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Shortage of Skilled Engineers in the UK

The UK has been facing significant skilled manual and technical labour shortages, with unemployment currently at 4%, affecting 2.6 million people.

British Chambers of Commerce (BCC) showed 71% of businesses in the services sector are finding it difficult to hire the right workers - the highest figure on record, with bigger UK businesses saying that unemployment has reached ‘critical levels’.

There are a variety of factors that contribute to this, with analysts suggesting the most prevalent is the uncertainty caused by Brexit. Official figures back this up, as recently released government statistics show how there has been a leap in the number of European Union citizens leaving Britain since the referendum result was announced in June. In 2017 alone, British employers spent £6.3 billion pounds to combat a shortage of required skills, this included an extra £2.2 billion on higher salaries, £1.2 billion in additional recruitment fees and £1.5 billion on temporary staff. It is interesting to state, however, that the UK has significant skills mismatch in comparison to other EU countries, with 40% of workers working in industries or jobs which are different from the area in which they trained. This results in a large percentage of workers lacking cognitive reasoning and complex problem-solving skills, and this is all further amplified by the fact that companies around Britain have been cutting back on their training budget.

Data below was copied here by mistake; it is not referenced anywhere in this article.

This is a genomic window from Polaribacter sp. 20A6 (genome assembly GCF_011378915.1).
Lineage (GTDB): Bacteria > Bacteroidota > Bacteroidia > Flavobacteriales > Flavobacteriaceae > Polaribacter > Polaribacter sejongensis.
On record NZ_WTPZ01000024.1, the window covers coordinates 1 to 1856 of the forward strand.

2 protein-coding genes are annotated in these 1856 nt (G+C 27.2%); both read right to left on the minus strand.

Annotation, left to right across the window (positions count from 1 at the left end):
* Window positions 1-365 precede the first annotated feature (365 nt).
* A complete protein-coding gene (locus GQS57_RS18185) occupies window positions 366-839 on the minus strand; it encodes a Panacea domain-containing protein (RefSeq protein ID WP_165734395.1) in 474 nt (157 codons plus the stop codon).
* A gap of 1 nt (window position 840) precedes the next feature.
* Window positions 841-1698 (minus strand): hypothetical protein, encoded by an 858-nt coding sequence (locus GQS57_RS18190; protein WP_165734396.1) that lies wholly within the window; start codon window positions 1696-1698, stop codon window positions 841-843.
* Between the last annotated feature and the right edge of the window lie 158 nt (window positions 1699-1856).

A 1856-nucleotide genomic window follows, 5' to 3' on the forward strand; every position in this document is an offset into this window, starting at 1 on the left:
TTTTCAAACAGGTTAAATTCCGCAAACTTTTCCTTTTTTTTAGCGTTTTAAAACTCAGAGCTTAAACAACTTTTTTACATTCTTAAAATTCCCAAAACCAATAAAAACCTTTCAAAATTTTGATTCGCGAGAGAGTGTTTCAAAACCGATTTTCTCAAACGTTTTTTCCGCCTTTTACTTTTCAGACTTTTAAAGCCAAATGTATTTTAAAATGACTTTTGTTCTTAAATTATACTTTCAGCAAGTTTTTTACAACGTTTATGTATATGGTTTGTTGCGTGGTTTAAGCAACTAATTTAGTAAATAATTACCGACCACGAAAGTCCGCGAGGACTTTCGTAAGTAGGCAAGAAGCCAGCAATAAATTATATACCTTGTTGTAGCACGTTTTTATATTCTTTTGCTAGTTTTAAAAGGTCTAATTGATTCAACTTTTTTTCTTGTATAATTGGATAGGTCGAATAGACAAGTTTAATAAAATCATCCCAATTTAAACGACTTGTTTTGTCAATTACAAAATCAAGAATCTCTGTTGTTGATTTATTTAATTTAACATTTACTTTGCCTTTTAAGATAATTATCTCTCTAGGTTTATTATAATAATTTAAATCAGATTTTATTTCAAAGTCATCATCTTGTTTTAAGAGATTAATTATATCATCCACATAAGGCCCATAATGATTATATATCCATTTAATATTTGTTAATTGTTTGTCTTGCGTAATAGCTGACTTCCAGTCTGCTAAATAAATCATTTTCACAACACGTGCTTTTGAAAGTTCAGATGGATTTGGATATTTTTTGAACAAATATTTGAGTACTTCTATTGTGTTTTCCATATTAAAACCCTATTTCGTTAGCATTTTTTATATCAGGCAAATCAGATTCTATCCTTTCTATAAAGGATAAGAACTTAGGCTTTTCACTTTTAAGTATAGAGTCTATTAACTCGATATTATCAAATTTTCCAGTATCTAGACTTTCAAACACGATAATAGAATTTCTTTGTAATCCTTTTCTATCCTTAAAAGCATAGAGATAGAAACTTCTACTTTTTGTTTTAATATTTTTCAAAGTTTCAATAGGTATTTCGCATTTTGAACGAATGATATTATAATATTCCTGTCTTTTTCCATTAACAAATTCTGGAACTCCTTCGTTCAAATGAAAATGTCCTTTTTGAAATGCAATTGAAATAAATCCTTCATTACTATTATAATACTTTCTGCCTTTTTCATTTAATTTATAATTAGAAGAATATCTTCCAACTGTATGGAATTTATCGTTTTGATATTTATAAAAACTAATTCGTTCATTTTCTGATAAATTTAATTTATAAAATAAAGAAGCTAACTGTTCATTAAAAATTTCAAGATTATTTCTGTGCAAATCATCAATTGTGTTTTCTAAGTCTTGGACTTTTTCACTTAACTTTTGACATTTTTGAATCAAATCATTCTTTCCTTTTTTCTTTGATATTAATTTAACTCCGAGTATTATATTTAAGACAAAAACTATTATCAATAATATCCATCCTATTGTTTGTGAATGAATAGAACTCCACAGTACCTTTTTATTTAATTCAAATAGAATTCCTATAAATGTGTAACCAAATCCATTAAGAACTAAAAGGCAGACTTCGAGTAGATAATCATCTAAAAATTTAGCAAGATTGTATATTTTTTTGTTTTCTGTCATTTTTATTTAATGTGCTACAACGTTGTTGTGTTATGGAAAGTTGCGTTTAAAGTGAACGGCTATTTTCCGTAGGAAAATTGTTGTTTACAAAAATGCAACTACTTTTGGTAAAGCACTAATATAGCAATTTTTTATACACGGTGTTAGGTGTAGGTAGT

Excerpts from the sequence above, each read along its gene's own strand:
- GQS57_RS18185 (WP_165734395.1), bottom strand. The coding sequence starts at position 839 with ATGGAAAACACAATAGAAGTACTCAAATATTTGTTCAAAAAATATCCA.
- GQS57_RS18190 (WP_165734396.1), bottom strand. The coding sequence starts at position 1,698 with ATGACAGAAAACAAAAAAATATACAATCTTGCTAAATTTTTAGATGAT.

These problems can make it so UK companies will not be able to compete in the long-term with their EU competitors, as they won’t necessarily have to deal with these staffing problems. There are ways that businesses can mitigate some of the damage and reduce risks, two of them include the following:

Exploring other markets​ ​through diversification ​- When businesses diversify into other markets, risks are reduced. By not relying single handedly on one specific market, the effects of Brexit (and any new regulations that may come with it) aren’t likely to be as hard hitting, which in turn will provide the firm with a competitive advantage against other UK businesses and result in several new possibilities for profit maximisation and new pricing strategies. Firms can invest in international markets with emerging economies, such as the BRIC countries, in order to familiarise themselves before competitors while reducing risks.

Expanding the firm’s portfolio by Innovating​ - Firms that innovate and find news ways to expand their product/service catalogue are also directly reducing risks, but more importantly are enriching their product portfolio, which can provide them with new types of customer demographics and as a result, increased sales and more profit.

Furthermore, while both of the methods mentioned are likely to bring a variety of positives if done correctly, firms should think about the opportunity costs associated and do the proper market research before making any corporate decisions, as there can be several obstacles such as overtrading and loss of focus on core markets.

In conclusion, it can be said that while UK businesses are having a harder time finding qualified staff, much of it is in relation to the uncertainty caused by Brexit and its possible new regulations, there are several things that companies can do to mitigate the negatives effects caused by this and get ahead of the competition.

Contact Innova Search today on 0330 311 0080 to discuss your recruitment needs.

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